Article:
So now it is vain for the singer to burst into clamor,Lawrence's evocation of a womb with the cave beneath the keyboard is worth noticing, as is his play on his "manhood" being "cast down in the flood of remembrance" -- meaning both that the adult is formed by his childhood and that he has been rendered impotent by the memory of that childhood.
With the great black piano appassionato. The glamour
Of childish days is upon me, my manhood is cast
Down in the flood of remembrance, I weep like a child
for the past.
Music is tied to sex in innumerable ways: through courtship lyrics, dance, seduction, the Dionysian promise to unleash primitive emotion -- yet somehow we do know, as Adorno put it, that the diner must be satisfied with the menu. All one has to do is listen to the relentless beat of Maurice Ravel's Bolero (1928) to realize that the sexual power of music is real. But the gap between the music and its object is real as well. It may sound absurd to ask, but what, nowadays, is sex for? Where does it fit in the scheme of things? Even as the demand for an aroused sexual desire pours out in music all around us, the emotion itself seems sadly weakened, tinged with an awareness that it used to mean much more than it does now.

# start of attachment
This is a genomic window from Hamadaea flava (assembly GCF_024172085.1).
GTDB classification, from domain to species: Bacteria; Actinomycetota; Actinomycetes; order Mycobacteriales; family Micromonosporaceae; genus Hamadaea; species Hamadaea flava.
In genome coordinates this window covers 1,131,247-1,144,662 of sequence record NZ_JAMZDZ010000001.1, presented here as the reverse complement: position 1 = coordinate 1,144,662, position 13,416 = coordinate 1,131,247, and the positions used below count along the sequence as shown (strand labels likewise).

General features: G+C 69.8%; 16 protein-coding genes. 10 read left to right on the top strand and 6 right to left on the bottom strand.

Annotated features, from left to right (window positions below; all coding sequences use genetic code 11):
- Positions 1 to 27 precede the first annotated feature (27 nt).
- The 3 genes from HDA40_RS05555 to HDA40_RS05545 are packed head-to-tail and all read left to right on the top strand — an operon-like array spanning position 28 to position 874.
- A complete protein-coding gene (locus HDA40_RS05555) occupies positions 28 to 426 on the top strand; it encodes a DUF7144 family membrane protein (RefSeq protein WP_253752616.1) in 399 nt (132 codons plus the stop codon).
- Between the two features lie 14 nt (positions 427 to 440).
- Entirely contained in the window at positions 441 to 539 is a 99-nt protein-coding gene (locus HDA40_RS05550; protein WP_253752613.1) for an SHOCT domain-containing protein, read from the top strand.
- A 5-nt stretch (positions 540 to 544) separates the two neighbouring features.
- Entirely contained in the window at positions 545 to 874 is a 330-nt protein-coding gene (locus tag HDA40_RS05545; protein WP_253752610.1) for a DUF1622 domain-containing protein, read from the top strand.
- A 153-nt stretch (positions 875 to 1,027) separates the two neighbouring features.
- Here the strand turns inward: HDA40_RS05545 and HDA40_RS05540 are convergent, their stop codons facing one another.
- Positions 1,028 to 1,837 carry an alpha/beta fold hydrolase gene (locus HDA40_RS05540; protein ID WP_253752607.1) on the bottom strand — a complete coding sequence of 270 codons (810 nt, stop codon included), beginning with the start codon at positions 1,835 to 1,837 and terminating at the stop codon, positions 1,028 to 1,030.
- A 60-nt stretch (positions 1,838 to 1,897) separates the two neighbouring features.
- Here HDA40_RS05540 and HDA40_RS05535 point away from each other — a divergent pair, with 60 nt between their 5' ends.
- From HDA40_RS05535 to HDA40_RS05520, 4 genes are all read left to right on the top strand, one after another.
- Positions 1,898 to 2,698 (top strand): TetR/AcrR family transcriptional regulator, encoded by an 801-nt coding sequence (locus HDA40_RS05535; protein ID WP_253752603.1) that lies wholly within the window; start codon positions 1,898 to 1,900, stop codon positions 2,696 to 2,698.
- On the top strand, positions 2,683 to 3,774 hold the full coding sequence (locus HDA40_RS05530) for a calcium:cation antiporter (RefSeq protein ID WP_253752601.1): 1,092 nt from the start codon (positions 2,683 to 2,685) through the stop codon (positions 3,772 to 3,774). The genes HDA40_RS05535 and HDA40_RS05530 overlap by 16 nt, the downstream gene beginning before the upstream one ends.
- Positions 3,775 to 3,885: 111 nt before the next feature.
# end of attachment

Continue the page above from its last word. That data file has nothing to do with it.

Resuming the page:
In The Closing of the American Mind, Allan Bloom remarked on the sexual obviousness of rock and its masturbatory power to arouse teenagers in the absence of any reason, but he neglected rock's simultaneous sorrow. An oddly constant nostalgia runs through popular music alongside the sex -- a sense of having somehow missed better times. Revivified Beatlemania appeared almost within days of the Beatles' breakup. With "American Pie," his 1971 ballad of rock's sad decline, Don McLean had by far the longest song to that time to receive wide play on AM pop radio. And there's that curious scene in the 1983 film Risky Business in which while Bob Seger roars "Take those old records off the shelf" on the stereo, the young Tom Cruise, not even born when those old records were made, dances around sexily in his underwear. The "insidious mastery of song" that D. H. Lawrence observed is based on its cruel mixing (as T. S. Eliot put it) of memory and desire. Even the music of sex becomes impotent under our awareness of its now-lost purpose.